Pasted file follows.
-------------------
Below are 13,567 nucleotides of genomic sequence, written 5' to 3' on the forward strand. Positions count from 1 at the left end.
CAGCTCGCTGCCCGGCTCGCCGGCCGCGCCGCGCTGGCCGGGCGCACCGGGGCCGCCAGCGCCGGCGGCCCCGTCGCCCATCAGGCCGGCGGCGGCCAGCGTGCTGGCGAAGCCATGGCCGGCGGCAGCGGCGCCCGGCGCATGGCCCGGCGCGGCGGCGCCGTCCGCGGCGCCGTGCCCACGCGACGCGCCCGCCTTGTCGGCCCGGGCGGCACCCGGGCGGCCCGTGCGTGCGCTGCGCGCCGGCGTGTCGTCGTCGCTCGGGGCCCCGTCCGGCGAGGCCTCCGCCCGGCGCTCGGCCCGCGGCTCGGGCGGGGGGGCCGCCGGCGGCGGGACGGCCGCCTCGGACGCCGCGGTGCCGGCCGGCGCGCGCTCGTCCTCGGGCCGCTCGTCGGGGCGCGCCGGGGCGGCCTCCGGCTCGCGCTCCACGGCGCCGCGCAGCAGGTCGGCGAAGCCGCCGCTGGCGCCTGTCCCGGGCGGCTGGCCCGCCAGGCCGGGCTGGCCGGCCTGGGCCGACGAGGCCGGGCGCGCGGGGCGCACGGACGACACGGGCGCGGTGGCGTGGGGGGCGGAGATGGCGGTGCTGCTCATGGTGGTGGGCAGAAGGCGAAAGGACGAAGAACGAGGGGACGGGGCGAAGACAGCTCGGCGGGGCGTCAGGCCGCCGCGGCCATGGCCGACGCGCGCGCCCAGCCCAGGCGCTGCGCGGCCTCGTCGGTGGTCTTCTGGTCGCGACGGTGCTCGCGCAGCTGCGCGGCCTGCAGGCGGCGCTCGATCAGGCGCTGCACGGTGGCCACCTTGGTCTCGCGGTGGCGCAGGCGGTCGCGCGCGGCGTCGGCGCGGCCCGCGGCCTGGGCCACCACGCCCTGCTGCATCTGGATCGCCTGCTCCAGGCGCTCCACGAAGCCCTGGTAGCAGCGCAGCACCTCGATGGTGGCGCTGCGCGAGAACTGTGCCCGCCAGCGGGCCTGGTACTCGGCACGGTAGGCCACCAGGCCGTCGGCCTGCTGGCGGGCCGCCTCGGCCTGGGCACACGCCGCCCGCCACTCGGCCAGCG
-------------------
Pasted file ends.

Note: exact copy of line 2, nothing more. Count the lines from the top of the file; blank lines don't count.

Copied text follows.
CAGCTCGCTGCCCGGCTCGCCGGCCGCGCCGCGCTGGCCGGGCGCACCGGGGCCGCCAGCGCCGGCGGCCCCGTCGCCCATCAGGCCGGCGGCGGCCAGCGTGCTGGCGAAGCCATGGCCGGCGGCAGCGGCGCCCGGCGCATGGCCCGGCGCGGCGGCGCCGTCCGCGGCGCCGTGCCCACGCGACGCGCCCGCCTTGTCGGCCCGGGCGGCACCCGGGCGGCCCGTGCGTGCGCTGCGCGCCGGCGTGTCGTCGTCGCTCGGGGCCCCGTCCGGCGAGGCCTCCGCCCGGCGCTCGGCCCGCGGCTCGGGCGGGGGGGCCGCCGGCGGCGGGACGGCCGCCTCGGACGCCGCGGTGCCGGCCGGCGCGCGCTCGTCCTCGGGCCGCTCGTCGGGGCGCGCCGGGGCGGCCTCCGGCTCGCGCTCCACGGCGCCGCGCAGCAGGTCGGCGAAGCCGCCGCTGGCGCCTGTCCCGGGCGGCTGGCCCGCCAGGCCGGGCTGGCCGGCCTGGGCCGACGAGGCCGGGCGCGCGGGGCGCACGGACGACACGGGCGCGGTGGCGTGGGGGGCGGAGATGGCGGTGCTGCTCATGGTGGTGGGCAGAAGGCGAAAGGACGAAGAACGAGGGGACGGGGCGAAGACAGCTCGGCGGGGCGTCAGGCCGCCGCGGCCATGGCCGACGCGCGCGCCCAGCCCAGGCGCTGCGCGGCCTCGTCGGTGGTCTTCTGGTCGCGACGGTGCTCGCGCAGCTGCGCGGCCTGCAGGCGGCGCTCGATCAGGCGCTGCACGGTGGCCACCTTGGTCTCGCGGTGGCGCAGGCGGTCGCGCGCGGCGTCGGCGCGGCCCGCGGCCTGGGCCACCACGCCCTGCTGCATCTGGATCGCCTGCTCCAGGCGCTCCACGAAGCCCTGGTAGCAGCGCAGCACCTCGATGGTGGCGCTGCGCGAGAACTGTGCCCGCCAGCGGGCCTGGTACTCGGCACGGTAGGCCACCAGGCCGTCGGCCTGCTGGCGGGCCGCCTCGGCCTGGGCACACGCCGCCCGCCACTCGGCCAGCG